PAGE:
Routines can take you beyond yourself. How many clashes does it take before you reach your elastic limit?

Nevertheless, they can be handy little designs for life.

I know that if I read some fiction everyday then I will read more, not less, academic literature as well.

I know that if I do some form of exercise everyday then I will be happier.

I know that my coffee tastes better from my favourite mug.

I know that losing my favourite pen leaves me with a deeply unsettling sense of ontological insecurity.

Odd sort aren’t we?


Deep in Digital Distraction

This piece was inspired by a short report I read on Big Think, which asked: ‘Does Digital Distraction Stunt Your Creativity?’. You can read it yourself here.

The question in itself is quite interesting to me. I know there are times when I am particularly vulnerable to digital distraction – usually when I have some large, difficult, or simply annoying task to achieve. Writing is a fine example. Writing is hard work for all sorts of reasons. It’s hard to find the right words, not simply because complex realities defy description, but because every word put down is a part of you, part of your identity as a scholar, they represent you, they carry your hopes and aspirations. When writing is going well it can feel like a mystical process is in flow, where the words are simply tumbling off the ends of your fingers. When it is going badly, it feels like you are trying to scrape a fountain pen the wrong way over sandpaper, it jars, it frustrates, it physically hurts. At such times it can be very tempting to take a break, some light relief, and what better way than to simply swap one virtual window for another, and find yourself in the comforting anonymity of the world wide web.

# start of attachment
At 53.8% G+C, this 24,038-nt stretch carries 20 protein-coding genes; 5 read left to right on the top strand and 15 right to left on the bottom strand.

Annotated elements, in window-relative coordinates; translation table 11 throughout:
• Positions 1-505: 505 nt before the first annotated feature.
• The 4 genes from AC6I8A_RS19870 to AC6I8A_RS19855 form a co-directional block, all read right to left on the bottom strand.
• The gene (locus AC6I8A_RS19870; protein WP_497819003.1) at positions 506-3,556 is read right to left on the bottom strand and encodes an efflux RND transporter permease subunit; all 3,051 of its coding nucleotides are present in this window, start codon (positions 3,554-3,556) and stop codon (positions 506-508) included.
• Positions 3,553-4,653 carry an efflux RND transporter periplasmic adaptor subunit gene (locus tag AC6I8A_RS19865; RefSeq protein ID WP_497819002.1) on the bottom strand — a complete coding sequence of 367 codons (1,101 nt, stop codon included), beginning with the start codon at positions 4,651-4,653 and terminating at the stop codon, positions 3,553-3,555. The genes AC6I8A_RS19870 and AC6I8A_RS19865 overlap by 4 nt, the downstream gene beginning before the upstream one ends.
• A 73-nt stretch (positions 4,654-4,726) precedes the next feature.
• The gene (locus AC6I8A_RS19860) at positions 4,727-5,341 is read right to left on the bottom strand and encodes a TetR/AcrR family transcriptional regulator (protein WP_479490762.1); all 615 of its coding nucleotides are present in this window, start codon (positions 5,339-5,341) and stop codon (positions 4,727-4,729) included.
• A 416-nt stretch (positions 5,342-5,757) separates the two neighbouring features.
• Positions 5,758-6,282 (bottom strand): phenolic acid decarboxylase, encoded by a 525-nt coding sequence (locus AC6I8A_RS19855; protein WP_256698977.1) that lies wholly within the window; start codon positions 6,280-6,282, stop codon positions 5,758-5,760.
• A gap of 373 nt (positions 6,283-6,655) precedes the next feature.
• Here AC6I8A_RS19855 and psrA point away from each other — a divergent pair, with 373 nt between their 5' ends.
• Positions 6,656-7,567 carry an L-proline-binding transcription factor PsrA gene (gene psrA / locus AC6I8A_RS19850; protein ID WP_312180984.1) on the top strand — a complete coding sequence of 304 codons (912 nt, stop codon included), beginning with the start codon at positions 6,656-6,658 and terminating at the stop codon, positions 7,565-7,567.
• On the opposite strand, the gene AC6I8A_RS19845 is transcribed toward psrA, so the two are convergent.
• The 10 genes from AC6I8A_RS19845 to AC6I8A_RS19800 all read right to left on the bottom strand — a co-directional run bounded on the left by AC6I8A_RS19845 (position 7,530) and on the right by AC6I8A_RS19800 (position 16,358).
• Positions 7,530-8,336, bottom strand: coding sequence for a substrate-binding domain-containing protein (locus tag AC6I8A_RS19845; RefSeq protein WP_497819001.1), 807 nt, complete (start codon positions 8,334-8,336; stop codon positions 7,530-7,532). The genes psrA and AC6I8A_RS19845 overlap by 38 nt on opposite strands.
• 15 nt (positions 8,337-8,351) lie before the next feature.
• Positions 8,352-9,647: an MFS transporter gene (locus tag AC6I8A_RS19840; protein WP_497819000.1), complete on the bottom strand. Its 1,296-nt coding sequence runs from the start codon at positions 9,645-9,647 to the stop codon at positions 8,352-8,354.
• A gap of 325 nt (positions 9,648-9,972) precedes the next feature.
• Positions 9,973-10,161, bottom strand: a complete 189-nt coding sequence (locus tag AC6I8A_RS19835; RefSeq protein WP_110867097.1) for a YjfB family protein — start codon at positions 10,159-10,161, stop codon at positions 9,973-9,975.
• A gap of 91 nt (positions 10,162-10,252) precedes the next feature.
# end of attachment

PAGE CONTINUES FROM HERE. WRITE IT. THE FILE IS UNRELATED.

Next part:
The web has contributed to much transformation in the way we live, work, relate, and relax. As I have written before, here, the web has certainly transformed research, through organising and making instantly available a world of scholarly resources which previosuly would have required arduous hunting among the library stacks, and then cataloguing manually. Nevertheless, with promise comes danger. I think there are several ways in which the internet is a dangerous medium for scholars, and one that requires cautious, reflective, engagement.

Firstly, as the Big Think piece suggests, it does not tend to be a very productive distraction. I know from bitter personal experience that if the first thing you do when you turn on your computer is check your email then your day will be less productive than if you just go straight in and start writing. I think this is one of the reasons why early mornings were always my favourite writing times – early, like 5 or 6am, in my dressing gown, in my home office, which is a little attic room with a sky light and walls of overcrowded shelves. If I started early and started well – i.e. without distractions, I could often turn out 1 or 2 thousand words before lunch. Then I could spend the afternoon catching up with email, researching new resources, and editing and shaping what I’d written that morning. This is all in the past tense for a reason, part of my ongoing sense of doctoral nostalgia, but that’s another story.